21 year old male walking at self-selected natural gait velocity. Data
was normalised to a percentage of the
swing phase (FO = 0 %, FC = 100 %)
Peak knee flexion (rads) @ % of swing phase
Method 2 (Individual trial peaks)
Mean: -1.0655
SD: 0.0218
Timing of peak knee flexion (% of swing)
Mean: 35.2
SD: 0.8367
So for this data set the peak knee flexion calculated by the EA method
is an average of the magnitude of
knee flexion at 35 % of the swing phase (35.2 rounded down) and therefore
for those trial in which peak
knee flexion did not occur at 35 % of swing, the peak will be under-
represented. I would hypothesise
that the slightly lower SD for the EA method is not a true indication
of what would happen if these 2
methods were applied to many subjects however I don't have the time
at present to test this hypothesis :-(
2) If not, then which technique is the more mathematically correct?
I think that both techniques are mathematically valid, however for clinical evaluation I would think more information can be gained from looking at both the mean and SD of the magnitude and timing of the relevant biomechanical variables and comparing these to a normative database.
I should state that my experience in gait biomechanics is from a research not clinical perspective and therefore this comment is not based on practical experience.
Regards,
Pete
Peter Mills
Biomechanics-Dynamics Group
School of Physiotherapy and Exercise Science
Griffith University
Gold Coast PMB 50
Gold Coast Mail Centre 9726
Queensland Australia
Ph: +61 7 5552 8357 Fax: +61 7 5552 8674
Email: p.mills@mailbox.gu.edu.au
Don't think this debate should proceed much further before you've all
had a chance to read Gait Posture 2000 Dec;12(3):257-64. Reduction
of gait data variability using curve registration. Sadeghi H, Allard
P, Shafie K,
Mathieu PA, Sadeghi S, Prince F, Ramsay J. Abstract and link
to full text at
:
http://www.ncbi.nlm.nih.gov/entrez/query.fcgi?cmd=Retrieve&db=PubMed&list_uids=11154937&dopt=Abstract
The paper addresses exactly this issue with regard to muscle powers
which are resolved into components in the different planes (but that's
a whole different discussion). It shows, amongst other things that H1 muscle
power (sagittal) is 20% lower when calculated from ensemble averaged data
than by taking the average of the H1 peaks from individual trials.
The paper then
goes on to propose an exceedingly sensible alternative strategy for
time normalising data to get around this.
If there were more than 24 hours in the day I'd have worked on introducing these methods into our clinical practice by now.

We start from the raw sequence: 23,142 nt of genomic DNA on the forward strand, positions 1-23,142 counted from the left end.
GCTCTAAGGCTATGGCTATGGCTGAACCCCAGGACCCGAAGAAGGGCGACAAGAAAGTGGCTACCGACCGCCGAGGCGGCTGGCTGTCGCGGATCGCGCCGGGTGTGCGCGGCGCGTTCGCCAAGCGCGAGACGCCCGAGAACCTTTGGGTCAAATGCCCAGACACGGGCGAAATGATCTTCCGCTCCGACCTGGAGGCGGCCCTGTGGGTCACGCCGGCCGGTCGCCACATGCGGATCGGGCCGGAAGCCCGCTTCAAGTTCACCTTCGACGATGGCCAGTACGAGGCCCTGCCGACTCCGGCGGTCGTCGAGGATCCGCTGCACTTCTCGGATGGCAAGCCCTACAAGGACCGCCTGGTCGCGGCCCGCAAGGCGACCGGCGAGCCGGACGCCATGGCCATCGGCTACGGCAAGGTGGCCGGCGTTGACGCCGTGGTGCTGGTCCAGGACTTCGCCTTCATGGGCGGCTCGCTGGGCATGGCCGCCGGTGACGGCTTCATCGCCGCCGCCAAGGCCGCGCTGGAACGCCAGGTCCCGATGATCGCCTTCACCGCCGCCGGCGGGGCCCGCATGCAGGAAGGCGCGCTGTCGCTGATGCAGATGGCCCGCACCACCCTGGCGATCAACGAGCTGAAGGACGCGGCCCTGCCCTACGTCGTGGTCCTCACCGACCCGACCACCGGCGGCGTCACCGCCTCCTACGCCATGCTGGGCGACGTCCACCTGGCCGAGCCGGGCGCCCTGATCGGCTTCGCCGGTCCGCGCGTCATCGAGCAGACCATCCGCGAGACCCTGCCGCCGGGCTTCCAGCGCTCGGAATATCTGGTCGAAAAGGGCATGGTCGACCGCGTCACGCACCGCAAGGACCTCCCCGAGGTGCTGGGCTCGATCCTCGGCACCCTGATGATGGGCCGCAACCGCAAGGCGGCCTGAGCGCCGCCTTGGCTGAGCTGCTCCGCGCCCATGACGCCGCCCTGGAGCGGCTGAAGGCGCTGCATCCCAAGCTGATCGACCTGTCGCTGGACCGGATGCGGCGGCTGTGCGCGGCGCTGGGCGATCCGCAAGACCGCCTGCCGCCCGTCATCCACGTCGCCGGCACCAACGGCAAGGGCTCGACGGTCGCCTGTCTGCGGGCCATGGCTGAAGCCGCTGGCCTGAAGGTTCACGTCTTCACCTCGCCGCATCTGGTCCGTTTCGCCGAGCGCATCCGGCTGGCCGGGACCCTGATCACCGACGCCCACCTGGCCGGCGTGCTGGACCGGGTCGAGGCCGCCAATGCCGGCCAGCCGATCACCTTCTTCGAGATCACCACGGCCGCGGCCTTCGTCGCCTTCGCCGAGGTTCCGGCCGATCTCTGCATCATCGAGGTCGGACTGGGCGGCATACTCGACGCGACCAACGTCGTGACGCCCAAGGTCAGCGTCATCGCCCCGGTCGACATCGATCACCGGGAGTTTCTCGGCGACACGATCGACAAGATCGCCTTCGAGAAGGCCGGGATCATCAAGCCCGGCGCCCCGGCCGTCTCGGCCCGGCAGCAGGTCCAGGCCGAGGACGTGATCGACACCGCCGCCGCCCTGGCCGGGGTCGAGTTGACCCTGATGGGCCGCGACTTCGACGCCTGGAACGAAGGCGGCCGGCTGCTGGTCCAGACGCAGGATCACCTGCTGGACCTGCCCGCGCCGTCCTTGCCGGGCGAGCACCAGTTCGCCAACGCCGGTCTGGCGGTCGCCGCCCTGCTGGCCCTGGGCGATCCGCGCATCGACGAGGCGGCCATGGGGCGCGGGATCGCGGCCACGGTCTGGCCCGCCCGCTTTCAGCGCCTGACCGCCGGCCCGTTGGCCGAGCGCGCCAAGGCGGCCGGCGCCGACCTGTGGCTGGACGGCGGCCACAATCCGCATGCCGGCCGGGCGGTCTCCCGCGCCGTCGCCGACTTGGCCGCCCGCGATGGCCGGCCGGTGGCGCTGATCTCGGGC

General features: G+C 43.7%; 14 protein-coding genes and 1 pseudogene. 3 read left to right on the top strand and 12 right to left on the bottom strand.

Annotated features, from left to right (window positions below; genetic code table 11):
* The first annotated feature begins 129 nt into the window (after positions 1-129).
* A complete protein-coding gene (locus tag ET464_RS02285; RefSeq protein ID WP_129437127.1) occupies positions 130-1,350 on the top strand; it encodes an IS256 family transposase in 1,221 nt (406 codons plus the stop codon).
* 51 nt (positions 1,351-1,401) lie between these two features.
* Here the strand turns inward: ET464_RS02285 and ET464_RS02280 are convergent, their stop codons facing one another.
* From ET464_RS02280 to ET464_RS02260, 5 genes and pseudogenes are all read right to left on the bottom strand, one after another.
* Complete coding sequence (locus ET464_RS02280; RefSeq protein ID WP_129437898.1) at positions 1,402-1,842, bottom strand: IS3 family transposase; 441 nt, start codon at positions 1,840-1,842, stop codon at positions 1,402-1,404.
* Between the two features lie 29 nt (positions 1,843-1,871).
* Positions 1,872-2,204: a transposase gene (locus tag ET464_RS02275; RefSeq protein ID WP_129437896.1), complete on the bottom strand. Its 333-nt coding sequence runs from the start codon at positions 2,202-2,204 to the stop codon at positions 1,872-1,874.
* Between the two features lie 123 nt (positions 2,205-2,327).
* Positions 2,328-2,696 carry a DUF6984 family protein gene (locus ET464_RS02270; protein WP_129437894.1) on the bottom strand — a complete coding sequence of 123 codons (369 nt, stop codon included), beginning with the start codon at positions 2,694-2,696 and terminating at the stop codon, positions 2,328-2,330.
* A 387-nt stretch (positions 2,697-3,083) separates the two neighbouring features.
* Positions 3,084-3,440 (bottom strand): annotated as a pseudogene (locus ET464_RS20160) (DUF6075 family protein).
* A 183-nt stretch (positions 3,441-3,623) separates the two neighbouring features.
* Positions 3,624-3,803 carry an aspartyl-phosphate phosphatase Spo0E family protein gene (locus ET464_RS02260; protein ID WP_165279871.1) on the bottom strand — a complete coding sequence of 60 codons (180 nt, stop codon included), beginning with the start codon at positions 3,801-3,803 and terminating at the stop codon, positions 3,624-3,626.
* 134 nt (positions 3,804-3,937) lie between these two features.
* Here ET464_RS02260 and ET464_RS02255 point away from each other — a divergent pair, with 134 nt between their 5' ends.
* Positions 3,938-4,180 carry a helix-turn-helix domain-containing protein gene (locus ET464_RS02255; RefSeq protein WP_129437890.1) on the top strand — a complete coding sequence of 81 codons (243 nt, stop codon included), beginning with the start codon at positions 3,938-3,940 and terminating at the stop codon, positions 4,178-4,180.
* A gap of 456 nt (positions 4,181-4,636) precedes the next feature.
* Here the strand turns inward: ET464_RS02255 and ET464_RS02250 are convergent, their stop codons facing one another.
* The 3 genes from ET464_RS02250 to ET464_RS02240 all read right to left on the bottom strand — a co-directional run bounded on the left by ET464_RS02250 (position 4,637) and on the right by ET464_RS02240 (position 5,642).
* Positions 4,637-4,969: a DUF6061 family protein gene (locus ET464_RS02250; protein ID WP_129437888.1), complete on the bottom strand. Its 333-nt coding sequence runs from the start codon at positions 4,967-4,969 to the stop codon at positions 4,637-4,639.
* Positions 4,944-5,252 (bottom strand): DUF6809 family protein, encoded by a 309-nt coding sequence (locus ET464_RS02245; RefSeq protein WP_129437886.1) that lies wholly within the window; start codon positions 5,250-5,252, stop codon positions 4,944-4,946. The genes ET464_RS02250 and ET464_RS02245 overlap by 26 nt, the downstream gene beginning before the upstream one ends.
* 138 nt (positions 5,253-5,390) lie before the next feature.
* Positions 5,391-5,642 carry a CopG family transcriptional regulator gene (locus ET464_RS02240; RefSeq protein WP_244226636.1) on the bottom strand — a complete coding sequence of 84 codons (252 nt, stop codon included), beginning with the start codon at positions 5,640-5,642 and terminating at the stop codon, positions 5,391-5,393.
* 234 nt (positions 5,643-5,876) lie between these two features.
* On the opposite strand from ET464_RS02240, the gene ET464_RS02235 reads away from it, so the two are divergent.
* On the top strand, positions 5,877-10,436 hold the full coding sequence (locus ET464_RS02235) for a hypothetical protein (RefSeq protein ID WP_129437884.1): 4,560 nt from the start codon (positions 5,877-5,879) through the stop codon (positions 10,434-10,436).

Richard
Richard Baker PhD CEng
Gait Analysis Service Manager and Director of Research
Hugh Williamson Gait Laboratory
Royal Children's Hospital
Flemington Road,
Parkville
Victoria 3052, Australia
Adjunct Associate Professor, Schools of Physiotherapy and Human
Biosciences, La Trobe University
Honorary Senior Fellow, Department of Mechanical and Manufactuing
Engineering, University of Melbourne
Tel: +61(0)3 9345 5354
Fax: +61(0)3 9345 5447
e-mail: bakerr@cryptic.rch.unimelb.edu.au
Ray forwarded me your question in regard to normalisation and the use of derived variables in gait. I have no real interest in the assessment of gait but I do have an interest in EMG profiles and motor control - the same issues raise their ugly head - basically we collect so much data (in EMG and gait analysis) that we are able to post process in so many different ways we have a problem of missing the clinical reason why one is actually doing the assessment.
[I was going to ask the Biomech-L group about the evidence for the clinical
utility of some of the derived methods / variables.
For example, at what point does a specific parameter force a change
in the clinical decision making process]
Anyway to answer the question one needs to revert to the reason why the data is being collected. Here is a test of validation for you that may assist in the decision of which derived variable to select. You get two groups of subjects where we can be [clinically] confident that there is a clinical difference. You could get a group of normals test them and then place a brace / weight on the lower limb. You perform the assessments and derive the variables.
You then perform a statistical test of within subject comparison and
have a look at the effect size (essentially the p value). One
would expect that the derived variable of value would be sensitive